datawin = curses.newwin( 8, curses.COLS - 6,  2, 3)
    fwwin   = curses.newwin(10, curses.COLS - 6, 11, 3)

    # Fill firmware info window.
    fwwin.erase()
    fwwin.border()
    fwwin.addstr(1, 2, 'Firmware valid: ' + 'Yes' if fw_info['FwValid'] == 0xaa else 'No')
    fwwin.addstr(2, 2, 'Hardware Revison: ' + str(fw_info['HwRev'][0]) + '.' + str(fw_info['HwRev'][1]))
    fwwin.addstr(3, 2, 'Params Start Addr: ' + '0x{:04x}'.format(fw_info['ParamStartAddr']))
    fwwin.addstr(4, 2, 'Library Loader Version: ' + str(fw_info['LibLoaderVer'][0]) + '.' + str(fw_info['LibLoaderVer'][1]))
    fwwin.addstr(5, 2, 'Library Loader Platform: ' + 'Hillstar' if fw_info['LibLoaderPlatform'] == 21 else 'Woodstar')
    fwwin.addstr(6, 2, 'Firmware Start Addr: 0x' + '{:04x}'.format(fw_info['FwStartAddr']))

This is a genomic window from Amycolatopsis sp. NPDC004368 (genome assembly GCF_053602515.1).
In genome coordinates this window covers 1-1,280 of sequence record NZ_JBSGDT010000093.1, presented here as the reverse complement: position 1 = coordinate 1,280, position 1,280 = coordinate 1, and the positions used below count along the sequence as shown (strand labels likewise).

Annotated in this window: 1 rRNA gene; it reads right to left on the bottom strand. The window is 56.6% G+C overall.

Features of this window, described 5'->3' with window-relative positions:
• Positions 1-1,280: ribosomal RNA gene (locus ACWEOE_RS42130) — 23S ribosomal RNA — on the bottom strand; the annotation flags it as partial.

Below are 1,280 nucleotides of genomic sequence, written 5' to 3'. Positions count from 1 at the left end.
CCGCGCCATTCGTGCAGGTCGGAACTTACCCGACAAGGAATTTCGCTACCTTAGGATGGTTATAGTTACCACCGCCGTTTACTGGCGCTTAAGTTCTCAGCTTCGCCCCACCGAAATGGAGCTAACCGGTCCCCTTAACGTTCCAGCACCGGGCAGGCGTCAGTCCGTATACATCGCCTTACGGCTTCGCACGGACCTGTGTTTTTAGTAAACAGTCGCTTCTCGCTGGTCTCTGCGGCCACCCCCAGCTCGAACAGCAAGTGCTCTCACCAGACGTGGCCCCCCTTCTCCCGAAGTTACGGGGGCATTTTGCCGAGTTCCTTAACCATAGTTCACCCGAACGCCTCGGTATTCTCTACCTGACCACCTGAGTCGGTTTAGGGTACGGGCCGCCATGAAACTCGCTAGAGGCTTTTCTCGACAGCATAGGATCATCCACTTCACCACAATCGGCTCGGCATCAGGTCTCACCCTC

fwver_part1, fwver_part2 = fw_info['FwVersion'].split(';DSP:')
    fwwin.addstr(7, 2, 'Firmware Version: ' + fwver_part1)
    fwwin.addstr(8, 2, 'DSP: ' + fwver_part2)
    fwwin.refresh()

    # Update data window continuously until Control-C
    while True:
        datawin.erase()
        datawin.border()
        datawin.addstr(1, 2, 'X Y Z     : ' + xyztxt)
        datawin.addstr(2, 2, 'Flick     : ' + flicktxt)
        datawin.addstr(3, 2, 'Airwheel  : ' + airwheeltxt)
        datawin.addstr(4, 2, 'Touch     : ' + touchtxt)
        datawin.addstr(5, 2, 'Tap       : ' + taptxt)
        datawin.addstr(6, 2, 'Doubletap : ' + doubletaptxt)
        datawin.refresh()

        xyztxt = ''

        if len(flicktxt) > 0 and flickcount < 5:
            flickcount += 1
        else:
            flicktxt = ''
            flickcount = 0